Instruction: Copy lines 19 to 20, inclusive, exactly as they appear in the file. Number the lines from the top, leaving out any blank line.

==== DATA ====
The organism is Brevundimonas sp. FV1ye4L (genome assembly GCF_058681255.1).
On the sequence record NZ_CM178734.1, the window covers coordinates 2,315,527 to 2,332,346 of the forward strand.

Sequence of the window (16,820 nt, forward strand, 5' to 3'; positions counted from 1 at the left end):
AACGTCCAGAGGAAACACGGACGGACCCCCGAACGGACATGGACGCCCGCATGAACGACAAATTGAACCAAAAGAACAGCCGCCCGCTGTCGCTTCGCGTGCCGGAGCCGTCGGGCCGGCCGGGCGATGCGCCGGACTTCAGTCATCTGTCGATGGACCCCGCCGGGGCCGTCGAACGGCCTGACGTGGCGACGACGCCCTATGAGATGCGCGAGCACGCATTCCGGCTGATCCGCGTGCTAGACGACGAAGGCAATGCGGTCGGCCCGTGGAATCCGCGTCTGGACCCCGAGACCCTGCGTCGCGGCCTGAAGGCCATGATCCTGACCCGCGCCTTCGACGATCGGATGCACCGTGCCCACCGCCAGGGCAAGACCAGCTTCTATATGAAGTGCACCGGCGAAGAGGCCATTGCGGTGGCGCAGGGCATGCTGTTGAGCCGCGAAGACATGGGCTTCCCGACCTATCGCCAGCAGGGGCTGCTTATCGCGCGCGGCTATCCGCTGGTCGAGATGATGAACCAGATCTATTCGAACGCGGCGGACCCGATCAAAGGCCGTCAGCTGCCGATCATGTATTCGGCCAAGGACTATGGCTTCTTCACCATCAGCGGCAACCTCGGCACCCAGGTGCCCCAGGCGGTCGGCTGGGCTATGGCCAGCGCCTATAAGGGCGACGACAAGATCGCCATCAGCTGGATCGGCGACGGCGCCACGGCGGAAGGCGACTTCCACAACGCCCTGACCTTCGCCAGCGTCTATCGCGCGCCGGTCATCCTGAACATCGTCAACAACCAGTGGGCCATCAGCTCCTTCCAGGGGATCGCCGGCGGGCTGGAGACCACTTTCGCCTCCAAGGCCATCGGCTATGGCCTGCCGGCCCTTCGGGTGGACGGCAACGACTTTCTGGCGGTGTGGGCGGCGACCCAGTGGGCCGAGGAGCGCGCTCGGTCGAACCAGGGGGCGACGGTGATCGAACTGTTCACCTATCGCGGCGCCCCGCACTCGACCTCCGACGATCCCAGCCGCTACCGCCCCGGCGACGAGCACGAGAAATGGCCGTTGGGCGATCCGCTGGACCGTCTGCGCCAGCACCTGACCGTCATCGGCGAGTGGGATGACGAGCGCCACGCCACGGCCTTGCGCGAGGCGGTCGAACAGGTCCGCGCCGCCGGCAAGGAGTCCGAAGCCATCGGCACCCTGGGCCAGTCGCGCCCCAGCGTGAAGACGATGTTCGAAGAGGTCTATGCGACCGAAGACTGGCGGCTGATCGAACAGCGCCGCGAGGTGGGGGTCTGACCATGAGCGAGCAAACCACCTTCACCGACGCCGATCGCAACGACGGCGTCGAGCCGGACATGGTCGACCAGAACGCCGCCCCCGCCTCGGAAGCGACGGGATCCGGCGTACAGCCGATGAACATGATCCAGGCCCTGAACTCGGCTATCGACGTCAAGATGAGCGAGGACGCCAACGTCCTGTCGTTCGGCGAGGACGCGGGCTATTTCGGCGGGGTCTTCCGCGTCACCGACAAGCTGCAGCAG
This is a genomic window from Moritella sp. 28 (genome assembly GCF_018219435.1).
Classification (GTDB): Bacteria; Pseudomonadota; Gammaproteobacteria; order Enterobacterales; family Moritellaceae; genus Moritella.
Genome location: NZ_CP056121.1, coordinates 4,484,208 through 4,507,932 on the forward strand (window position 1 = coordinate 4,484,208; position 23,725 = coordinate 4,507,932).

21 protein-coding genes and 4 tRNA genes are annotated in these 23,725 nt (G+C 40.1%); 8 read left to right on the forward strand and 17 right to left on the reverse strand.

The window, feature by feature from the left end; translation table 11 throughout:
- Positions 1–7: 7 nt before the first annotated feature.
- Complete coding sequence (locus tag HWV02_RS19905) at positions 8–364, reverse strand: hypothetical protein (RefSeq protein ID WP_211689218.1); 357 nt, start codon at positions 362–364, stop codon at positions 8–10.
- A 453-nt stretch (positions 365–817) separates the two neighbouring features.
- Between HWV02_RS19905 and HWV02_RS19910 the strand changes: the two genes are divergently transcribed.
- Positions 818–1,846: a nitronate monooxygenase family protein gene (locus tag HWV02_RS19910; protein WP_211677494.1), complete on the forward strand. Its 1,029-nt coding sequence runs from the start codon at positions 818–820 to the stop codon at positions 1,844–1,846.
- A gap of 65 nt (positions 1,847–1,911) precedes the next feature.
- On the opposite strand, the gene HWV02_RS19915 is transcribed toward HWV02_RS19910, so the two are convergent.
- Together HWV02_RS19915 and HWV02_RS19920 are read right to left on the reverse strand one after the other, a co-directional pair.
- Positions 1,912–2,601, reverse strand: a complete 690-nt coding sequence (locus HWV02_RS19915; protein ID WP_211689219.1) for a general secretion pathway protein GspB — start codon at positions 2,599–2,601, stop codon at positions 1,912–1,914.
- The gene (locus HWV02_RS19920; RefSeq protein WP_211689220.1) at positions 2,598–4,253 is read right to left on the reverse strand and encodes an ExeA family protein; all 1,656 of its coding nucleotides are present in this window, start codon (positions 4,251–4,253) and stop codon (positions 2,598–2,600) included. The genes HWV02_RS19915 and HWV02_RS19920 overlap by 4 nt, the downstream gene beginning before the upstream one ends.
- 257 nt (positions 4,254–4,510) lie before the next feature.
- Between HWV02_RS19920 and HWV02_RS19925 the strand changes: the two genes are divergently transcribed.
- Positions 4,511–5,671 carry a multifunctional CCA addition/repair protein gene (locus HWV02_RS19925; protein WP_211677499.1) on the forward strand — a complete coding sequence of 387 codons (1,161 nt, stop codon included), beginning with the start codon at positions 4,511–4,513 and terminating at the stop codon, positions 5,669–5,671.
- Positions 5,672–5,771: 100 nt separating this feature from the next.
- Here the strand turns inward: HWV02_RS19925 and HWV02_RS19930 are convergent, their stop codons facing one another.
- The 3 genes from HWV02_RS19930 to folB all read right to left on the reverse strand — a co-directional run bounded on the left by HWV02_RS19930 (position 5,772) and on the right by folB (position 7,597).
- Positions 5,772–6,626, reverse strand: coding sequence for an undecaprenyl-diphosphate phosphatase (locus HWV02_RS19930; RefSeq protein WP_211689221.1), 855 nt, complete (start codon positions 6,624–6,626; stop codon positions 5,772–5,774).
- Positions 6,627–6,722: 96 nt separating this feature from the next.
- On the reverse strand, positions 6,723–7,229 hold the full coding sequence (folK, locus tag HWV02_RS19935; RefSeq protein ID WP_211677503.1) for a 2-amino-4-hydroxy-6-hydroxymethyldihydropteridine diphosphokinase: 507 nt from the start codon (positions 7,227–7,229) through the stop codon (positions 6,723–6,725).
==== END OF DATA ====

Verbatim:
- The gene (locus HWV02_RS19920; RefSeq protein WP_211689220.1) at positions 2,598–4,253 is read right to left on the reverse strand and encodes an ExeA family protein; all 1,656 of its coding nucleotides are present in this window, start codon (positions 4,251–4,253) and stop codon (positions 2,598–2,600) included. The genes HWV02_RS19915 and HWV02_RS19920 overlap by 4 nt, the downstream gene beginning before the upstream one ends.
- 257 nt (positions 4,254–4,510) lie before the next feature.